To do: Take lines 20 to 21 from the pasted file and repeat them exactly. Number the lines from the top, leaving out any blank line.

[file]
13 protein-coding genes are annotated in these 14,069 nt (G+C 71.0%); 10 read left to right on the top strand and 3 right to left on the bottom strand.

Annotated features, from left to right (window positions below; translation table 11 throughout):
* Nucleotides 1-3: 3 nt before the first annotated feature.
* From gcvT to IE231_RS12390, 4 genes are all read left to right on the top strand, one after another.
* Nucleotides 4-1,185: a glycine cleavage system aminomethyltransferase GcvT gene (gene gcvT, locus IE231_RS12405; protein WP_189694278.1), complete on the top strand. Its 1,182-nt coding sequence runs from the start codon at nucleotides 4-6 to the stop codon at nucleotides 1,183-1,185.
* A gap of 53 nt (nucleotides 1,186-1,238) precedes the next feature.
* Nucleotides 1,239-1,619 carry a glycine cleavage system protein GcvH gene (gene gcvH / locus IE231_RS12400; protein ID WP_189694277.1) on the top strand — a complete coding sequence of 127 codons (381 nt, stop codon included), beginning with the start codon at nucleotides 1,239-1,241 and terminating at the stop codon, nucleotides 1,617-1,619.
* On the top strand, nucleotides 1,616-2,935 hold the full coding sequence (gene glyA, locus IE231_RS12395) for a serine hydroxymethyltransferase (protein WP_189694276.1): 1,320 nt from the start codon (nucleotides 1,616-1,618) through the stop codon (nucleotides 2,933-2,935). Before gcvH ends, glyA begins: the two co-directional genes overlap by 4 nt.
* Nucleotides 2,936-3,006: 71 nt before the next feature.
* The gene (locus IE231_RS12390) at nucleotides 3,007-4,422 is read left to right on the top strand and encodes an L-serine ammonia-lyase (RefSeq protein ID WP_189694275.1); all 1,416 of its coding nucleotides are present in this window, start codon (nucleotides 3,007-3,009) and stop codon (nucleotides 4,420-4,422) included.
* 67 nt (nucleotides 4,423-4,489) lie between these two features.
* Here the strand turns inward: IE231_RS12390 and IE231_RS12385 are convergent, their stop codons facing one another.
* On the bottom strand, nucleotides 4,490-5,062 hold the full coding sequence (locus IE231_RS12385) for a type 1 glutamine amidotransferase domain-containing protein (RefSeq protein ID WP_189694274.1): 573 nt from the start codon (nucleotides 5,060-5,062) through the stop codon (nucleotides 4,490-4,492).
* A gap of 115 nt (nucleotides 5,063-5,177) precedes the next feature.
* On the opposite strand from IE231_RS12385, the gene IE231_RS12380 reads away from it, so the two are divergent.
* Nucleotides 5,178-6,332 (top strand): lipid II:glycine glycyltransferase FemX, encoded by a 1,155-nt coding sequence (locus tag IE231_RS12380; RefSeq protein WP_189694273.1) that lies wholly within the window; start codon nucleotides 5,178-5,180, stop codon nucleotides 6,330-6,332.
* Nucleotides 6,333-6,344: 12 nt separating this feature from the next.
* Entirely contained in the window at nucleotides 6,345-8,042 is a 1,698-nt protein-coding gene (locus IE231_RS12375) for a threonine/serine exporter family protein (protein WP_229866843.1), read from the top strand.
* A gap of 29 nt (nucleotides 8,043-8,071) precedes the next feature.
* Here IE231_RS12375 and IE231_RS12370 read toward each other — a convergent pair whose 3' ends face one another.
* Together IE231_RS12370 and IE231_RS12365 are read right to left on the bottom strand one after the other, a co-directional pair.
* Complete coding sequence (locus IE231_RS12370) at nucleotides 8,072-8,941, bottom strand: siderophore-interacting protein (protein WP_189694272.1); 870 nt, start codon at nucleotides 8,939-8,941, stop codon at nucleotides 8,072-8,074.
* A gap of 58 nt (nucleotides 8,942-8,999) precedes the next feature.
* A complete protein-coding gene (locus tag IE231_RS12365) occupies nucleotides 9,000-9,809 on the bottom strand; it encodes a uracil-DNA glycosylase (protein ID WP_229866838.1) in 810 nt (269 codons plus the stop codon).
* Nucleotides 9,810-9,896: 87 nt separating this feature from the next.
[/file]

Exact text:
* Here IE231_RS12375 and IE231_RS12370 read toward each other — a convergent pair whose 3' ends face one another.
* Together IE231_RS12370 and IE231_RS12365 are read right to left on the bottom strand one after the other, a co-directional pair.